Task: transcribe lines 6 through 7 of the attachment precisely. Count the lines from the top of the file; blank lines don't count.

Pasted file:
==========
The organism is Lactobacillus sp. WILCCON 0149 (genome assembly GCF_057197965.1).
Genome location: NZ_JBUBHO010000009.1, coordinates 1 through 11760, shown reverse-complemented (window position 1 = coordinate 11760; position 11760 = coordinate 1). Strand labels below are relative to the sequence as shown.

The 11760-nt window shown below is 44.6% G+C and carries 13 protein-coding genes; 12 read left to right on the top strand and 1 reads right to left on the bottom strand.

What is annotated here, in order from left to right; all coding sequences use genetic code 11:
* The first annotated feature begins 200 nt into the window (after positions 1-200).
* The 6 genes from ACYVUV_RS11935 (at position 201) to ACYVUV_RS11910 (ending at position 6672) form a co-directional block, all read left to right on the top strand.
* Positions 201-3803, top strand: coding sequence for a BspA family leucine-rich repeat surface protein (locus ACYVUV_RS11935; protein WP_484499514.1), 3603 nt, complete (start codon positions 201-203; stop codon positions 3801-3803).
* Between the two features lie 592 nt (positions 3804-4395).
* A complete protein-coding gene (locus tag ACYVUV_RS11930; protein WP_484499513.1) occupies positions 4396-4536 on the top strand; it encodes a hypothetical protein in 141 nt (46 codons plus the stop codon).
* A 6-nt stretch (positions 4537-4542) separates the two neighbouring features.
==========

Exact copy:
* The 6 genes from ACYVUV_RS11935 (at position 201) to ACYVUV_RS11910 (ending at position 6672) form a co-directional block, all read left to right on the top strand.
* Positions 201-3803, top strand: coding sequence for a BspA family leucine-rich repeat surface protein (locus ACYVUV_RS11935; protein WP_484499514.1), 3603 nt, complete (start codon positions 201-203; stop codon positions 3801-3803).